What it means for the US – AccuWeather.com/en/
El Niño has been shaping the weather across North America all winter, but the tides are shifting, and a major shift is on the horizon.
On Thursday, the National Oceanic and Atmospheric Administration (NOAA) issued a La Niña watch, stating that it could replace El Niño before the end of summer. This could have implications for the impending Atlantic hurricane season and beyond.
Back in December, AccuWeather’s team of long-term forecasters began seeing signs that La Niña might return during the second half of 2024.
“The AccuWeather Long-Range team expects a rapid weakening of El Niño this spring,” said Paul Pastelok, AccuWeather’s long-range forecaster. “From our research and climatology, La Niña could develop in late summer or early fall in 2024.”
What are El Niño and La Niña phenomena?
Both phenomena are associated with the Pacific Ocean south of Hawaii, near the equator. When waters in this region of the ocean are at least 0.9 degrees Fahrenheit above long-term averages for at least three consecutive months, it results in an El Niño phenomenon. When water cools to at least 0.9 degrees Fahrenheit below historical averages, La Niña is declared.
While this may seem like a small change in temperature, it can cause major changes in weather patterns around the world.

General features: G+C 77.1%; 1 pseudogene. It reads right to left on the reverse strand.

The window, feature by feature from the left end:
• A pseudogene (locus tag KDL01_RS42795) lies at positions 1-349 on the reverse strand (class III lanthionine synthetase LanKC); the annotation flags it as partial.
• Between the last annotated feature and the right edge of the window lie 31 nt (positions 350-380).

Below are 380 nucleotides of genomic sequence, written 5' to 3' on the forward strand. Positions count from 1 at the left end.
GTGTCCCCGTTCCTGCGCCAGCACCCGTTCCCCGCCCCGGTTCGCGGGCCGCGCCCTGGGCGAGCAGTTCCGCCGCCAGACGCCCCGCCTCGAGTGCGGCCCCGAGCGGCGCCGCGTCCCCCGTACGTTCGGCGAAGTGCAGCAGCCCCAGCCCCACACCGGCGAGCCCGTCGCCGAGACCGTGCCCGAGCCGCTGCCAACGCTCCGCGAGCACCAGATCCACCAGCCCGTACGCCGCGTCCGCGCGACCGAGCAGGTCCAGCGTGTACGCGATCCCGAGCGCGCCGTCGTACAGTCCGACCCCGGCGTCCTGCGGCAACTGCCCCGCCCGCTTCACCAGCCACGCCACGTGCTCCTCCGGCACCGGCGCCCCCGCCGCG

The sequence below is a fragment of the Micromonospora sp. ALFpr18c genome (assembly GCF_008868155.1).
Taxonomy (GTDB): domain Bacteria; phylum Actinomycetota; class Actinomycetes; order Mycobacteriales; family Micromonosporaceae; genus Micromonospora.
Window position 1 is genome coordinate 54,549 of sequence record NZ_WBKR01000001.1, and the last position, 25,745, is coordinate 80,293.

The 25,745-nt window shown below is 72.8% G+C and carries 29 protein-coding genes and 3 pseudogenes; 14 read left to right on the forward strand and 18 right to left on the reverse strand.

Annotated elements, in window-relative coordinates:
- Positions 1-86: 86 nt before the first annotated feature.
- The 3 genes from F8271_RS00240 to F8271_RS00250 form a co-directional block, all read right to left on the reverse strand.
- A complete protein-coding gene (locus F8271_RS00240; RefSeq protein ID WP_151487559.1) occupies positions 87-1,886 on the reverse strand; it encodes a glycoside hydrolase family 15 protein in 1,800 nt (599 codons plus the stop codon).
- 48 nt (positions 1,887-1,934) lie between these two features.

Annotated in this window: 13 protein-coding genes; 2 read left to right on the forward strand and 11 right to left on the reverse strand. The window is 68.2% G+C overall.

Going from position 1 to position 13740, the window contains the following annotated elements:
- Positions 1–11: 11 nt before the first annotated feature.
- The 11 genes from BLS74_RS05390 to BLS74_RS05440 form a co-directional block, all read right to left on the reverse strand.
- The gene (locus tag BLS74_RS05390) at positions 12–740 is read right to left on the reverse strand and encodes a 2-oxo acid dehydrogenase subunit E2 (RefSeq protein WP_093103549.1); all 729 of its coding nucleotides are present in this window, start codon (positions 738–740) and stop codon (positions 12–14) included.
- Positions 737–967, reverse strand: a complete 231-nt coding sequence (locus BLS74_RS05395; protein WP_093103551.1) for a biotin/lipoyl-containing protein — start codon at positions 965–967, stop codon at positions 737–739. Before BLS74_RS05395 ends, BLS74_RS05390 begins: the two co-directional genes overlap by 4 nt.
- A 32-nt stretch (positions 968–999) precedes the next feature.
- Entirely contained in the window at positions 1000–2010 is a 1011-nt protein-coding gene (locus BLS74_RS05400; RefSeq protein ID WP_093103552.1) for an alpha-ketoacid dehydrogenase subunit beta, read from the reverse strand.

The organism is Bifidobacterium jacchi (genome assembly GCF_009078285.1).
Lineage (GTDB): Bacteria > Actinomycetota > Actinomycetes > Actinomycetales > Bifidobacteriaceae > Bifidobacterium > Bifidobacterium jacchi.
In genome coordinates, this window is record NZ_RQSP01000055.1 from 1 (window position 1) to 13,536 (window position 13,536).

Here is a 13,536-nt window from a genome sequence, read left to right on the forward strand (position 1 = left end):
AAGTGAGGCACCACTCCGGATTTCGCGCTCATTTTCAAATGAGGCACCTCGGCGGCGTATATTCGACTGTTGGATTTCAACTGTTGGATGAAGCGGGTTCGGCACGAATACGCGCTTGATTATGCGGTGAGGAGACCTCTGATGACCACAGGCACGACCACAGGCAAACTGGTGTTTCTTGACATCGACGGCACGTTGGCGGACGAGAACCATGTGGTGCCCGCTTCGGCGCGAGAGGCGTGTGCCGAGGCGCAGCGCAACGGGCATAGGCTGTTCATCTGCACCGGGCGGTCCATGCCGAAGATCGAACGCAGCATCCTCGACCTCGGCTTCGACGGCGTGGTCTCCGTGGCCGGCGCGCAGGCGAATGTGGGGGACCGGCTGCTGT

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What does the “La Nina” phenomenon mean for the weather in the United States?
The timing of the arrival of the La Niña phenomenon may coincide with the peak of the upcoming hurricane season in the Atlantic Ocean.
“A return to La Niña conditions quickly during the summer could lead to an active tropical season,” Pastelok said. However, he added that if development is slower, the tropics may not be quite as active during the 2024 hurricane season.
If the La Niña phenomenon comes to fruition, it could also have a major impact on weather forecasts in the United States next winter. This generally results in a dry, mild winter in the south, a colder winter in the northeast and frequent storms in the northwest, although it is still too early to say what next winter will bring.
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